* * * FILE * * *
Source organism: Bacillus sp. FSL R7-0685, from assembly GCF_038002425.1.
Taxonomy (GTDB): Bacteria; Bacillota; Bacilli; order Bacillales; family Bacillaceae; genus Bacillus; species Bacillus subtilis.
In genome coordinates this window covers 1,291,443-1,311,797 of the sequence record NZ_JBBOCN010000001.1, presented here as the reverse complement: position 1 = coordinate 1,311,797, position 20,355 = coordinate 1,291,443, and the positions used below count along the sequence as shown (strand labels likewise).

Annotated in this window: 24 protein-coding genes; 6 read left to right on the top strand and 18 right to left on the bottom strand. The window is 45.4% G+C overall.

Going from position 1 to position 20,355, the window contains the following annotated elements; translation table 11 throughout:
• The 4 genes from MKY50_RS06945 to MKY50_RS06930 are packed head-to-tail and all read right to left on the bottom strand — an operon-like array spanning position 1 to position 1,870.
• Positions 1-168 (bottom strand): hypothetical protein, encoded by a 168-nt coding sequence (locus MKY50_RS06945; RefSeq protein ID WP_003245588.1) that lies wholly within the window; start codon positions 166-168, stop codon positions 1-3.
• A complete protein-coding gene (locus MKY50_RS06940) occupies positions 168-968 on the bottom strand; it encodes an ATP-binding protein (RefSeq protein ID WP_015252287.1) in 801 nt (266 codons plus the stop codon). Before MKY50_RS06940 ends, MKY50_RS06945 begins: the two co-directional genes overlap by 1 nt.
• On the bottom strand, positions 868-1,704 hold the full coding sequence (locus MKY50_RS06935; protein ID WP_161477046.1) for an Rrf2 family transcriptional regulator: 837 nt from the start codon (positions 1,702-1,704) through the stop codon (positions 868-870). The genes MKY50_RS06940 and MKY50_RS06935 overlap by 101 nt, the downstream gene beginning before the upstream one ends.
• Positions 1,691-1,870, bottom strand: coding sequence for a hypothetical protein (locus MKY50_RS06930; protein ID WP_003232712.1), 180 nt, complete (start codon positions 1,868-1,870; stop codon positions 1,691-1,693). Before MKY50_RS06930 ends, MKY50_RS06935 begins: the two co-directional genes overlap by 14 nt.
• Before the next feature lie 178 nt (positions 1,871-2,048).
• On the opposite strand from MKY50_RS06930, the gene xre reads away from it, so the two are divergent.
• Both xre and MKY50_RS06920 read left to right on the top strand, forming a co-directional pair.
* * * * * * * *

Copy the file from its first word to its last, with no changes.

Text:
Source organism: Bacillus sp. FSL R7-0685, from assembly GCF_038002425.1.
Taxonomy (GTDB): Bacteria; Bacillota; Bacilli; order Bacillales; family Bacillaceae; genus Bacillus; species Bacillus subtilis.
In genome coordinates this window covers 1,291,443-1,311,797 of the sequence record NZ_JBBOCN010000001.1, presented here as the reverse complement: position 1 = coordinate 1,311,797, position 20,355 = coordinate 1,291,443, and the positions used below count along the sequence as shown (strand labels likewise).

Annotated in this window: 24 protein-coding genes; 6 read left to right on the top strand and 18 right to left on the bottom strand. The window is 45.4% G+C overall.

Going from position 1 to position 20,355, the window contains the following annotated elements; translation table 11 throughout:
• The 4 genes from MKY50_RS06945 to MKY50_RS06930 are packed head-to-tail and all read right to left on the bottom strand — an operon-like array spanning position 1 to position 1,870.
• Positions 1-168 (bottom strand): hypothetical protein, encoded by a 168-nt coding sequence (locus MKY50_RS06945; RefSeq protein ID WP_003245588.1) that lies wholly within the window; start codon positions 166-168, stop codon positions 1-3.
• A complete protein-coding gene (locus MKY50_RS06940) occupies positions 168-968 on the bottom strand; it encodes an ATP-binding protein (RefSeq protein ID WP_015252287.1) in 801 nt (266 codons plus the stop codon). Before MKY50_RS06940 ends, MKY50_RS06945 begins: the two co-directional genes overlap by 1 nt.
• On the bottom strand, positions 868-1,704 hold the full coding sequence (locus MKY50_RS06935; protein ID WP_161477046.1) for an Rrf2 family transcriptional regulator: 837 nt from the start codon (positions 1,702-1,704) through the stop codon (positions 868-870). The genes MKY50_RS06940 and MKY50_RS06935 overlap by 101 nt, the downstream gene beginning before the upstream one ends.
• Positions 1,691-1,870, bottom strand: coding sequence for a hypothetical protein (locus MKY50_RS06930; protein ID WP_003232712.1), 180 nt, complete (start codon positions 1,868-1,870; stop codon positions 1,691-1,693). Before MKY50_RS06930 ends, MKY50_RS06935 begins: the two co-directional genes overlap by 14 nt.
• Before the next feature lie 178 nt (positions 1,871-2,048).
• On the opposite strand from MKY50_RS06930, the gene xre reads away from it, so the two are divergent.
• Both xre and MKY50_RS06920 read left to right on the top strand, forming a co-directional pair.